Drivers warned of new car modification rules as they risk fines of up to £300

Under the government proposals it would ‘create new offences for tampering with a system, part or component of a vehicle intended or adapted to be used on a road.’

A shake-up of car modification rules could land drivers with fines worth hundreds of pounds, under government plans.

In its proposals the government says it wants to stop ‘tampering’ of road vehicles for safety and environmental reasons.

The plans, entitled Modernising Vehicle Standards are currently out to public consultation.

Under the proposals it would ‘create new offences for tampering with a system, part or component of a vehicle intended or adapted to be used on a road.’

The plans read: “This will enable us to address existing gaps in the legislation, ensuring cleaner and safer vehicles.

“We will also create new offences for tampering with non-road mobile machinery (NRMM) and for advertising ‘tampering’ services or products.”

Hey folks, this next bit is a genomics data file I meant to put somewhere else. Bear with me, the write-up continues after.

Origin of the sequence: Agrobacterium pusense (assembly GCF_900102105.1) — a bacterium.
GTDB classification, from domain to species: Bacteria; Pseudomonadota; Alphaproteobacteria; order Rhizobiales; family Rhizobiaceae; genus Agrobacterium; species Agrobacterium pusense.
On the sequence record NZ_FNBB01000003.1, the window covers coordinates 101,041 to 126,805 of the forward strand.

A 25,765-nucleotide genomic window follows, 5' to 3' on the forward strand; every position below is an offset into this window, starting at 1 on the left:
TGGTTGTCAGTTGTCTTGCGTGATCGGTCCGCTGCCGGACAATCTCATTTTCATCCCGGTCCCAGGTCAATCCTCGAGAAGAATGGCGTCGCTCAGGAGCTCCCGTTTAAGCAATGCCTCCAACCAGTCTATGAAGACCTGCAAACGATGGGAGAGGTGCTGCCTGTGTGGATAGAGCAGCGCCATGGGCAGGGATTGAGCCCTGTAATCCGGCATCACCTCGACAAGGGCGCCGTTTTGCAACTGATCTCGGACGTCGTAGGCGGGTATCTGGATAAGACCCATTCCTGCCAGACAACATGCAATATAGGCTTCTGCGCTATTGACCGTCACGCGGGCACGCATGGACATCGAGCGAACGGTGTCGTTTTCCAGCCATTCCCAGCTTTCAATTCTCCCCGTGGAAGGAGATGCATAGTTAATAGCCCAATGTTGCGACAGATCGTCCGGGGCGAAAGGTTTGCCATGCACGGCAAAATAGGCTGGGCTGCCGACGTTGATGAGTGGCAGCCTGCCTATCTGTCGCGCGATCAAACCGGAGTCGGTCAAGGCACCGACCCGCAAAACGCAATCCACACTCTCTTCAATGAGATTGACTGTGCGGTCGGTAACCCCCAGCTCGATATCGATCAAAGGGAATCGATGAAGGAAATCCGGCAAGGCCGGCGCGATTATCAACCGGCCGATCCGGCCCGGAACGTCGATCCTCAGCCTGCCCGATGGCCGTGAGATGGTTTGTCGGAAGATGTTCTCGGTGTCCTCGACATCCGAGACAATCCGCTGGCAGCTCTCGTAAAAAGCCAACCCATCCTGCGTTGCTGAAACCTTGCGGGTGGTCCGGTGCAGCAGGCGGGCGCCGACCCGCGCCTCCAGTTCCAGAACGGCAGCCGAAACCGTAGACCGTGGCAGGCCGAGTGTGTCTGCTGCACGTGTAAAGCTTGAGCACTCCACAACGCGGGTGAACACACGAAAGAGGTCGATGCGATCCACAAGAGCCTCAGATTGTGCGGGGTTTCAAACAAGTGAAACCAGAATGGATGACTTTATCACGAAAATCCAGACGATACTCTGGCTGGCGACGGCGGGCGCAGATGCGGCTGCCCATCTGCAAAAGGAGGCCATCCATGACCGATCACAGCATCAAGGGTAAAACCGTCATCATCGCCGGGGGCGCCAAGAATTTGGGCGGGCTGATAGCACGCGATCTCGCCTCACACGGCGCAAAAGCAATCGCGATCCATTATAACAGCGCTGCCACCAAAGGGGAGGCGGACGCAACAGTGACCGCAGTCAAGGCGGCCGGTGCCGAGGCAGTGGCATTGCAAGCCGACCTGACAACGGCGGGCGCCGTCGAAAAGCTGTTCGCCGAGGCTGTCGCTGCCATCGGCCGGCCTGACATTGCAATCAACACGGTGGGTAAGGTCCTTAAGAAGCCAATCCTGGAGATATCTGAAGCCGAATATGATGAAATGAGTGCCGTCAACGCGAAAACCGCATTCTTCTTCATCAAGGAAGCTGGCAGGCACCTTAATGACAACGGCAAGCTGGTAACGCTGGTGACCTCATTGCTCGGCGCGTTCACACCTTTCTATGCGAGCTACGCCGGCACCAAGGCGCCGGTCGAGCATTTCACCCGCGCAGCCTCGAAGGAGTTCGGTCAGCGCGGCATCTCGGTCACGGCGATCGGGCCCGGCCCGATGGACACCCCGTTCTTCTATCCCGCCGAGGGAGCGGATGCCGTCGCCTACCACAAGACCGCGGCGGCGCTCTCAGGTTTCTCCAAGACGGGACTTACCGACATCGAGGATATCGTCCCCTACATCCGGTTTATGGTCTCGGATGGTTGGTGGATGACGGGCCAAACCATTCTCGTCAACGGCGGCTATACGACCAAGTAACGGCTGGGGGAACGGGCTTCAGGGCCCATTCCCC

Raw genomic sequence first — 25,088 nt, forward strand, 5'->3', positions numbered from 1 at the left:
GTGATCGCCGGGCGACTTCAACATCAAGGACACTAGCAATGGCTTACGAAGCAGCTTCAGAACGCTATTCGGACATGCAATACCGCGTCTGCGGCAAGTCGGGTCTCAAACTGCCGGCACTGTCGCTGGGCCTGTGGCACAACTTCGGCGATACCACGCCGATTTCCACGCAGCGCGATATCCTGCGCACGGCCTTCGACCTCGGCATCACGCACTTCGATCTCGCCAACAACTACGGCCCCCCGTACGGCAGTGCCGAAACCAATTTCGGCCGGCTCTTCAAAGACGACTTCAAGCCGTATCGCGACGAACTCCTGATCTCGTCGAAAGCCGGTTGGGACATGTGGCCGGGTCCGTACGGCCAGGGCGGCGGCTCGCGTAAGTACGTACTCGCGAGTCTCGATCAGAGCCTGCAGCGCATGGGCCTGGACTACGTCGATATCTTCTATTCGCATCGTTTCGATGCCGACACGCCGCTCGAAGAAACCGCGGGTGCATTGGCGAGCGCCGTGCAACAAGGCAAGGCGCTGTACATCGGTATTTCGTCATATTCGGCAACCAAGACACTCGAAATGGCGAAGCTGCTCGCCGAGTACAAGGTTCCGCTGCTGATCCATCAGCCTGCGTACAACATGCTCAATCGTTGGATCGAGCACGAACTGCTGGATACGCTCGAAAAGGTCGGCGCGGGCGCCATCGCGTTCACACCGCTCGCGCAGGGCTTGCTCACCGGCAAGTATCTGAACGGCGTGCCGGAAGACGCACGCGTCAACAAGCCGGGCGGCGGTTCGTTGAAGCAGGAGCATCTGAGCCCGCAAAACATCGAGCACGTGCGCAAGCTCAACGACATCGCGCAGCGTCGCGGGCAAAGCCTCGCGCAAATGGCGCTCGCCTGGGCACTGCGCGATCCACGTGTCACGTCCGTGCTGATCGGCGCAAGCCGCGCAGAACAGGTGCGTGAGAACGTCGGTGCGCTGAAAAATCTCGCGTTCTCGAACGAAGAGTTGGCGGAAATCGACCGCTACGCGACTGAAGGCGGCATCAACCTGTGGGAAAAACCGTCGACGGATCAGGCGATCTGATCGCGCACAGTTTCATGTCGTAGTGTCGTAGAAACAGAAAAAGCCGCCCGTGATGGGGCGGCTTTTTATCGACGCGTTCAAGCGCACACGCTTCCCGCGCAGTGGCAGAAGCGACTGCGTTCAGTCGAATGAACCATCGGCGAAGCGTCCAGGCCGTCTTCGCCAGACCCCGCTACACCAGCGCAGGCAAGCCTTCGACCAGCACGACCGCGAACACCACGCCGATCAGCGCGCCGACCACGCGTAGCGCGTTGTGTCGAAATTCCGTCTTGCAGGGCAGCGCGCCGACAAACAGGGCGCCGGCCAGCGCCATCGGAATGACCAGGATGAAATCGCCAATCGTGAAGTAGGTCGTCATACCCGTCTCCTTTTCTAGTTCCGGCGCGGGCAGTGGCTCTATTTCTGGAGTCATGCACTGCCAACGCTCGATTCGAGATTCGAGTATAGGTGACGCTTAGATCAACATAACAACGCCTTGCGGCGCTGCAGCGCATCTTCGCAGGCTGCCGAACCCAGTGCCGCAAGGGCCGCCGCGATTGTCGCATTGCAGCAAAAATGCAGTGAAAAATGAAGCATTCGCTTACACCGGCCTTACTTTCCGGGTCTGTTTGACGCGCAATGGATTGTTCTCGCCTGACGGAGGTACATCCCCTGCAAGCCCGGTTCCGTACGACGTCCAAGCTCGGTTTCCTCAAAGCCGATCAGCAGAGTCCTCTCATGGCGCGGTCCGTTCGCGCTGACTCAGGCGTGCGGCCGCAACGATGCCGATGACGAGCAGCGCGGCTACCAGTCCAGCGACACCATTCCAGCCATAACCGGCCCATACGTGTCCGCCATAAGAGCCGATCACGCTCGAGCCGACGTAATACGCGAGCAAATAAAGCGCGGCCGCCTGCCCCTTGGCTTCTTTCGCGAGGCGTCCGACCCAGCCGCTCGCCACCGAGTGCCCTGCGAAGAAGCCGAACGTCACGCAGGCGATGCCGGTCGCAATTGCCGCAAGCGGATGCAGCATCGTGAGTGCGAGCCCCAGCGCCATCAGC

Barry Guess, organiser of the Car-nival event in Abingdon, Oxfordshire said it could impact races, rallies and classic car restoration.

He said: “There are elements which rings alarm bells.

“We could find ourselves in a situation that valid restrictions that are brought in for safety could impact the day-to-day operations of companies and the motorsport community.

“As they stand, the proposals would stop a competitor from removing the normal seat and fitting a purpose-built competition seat which is much, much safer than the original. Components like seatbelts and various components get changed – they could be deemed as being tampering.”

Transport minister Trudy Harrison was reported to have said the consultation looked at future technology to prevent alterations that “negatively impact on road safety, vehicle security and the environment.”

She said: “Department for Transport officials have been instructed to ensure that proposals do not prevent activities such as restoration, repairs or legitimate improvements to classic cars, or do any damage to the motorsports businesses involved in these activities.”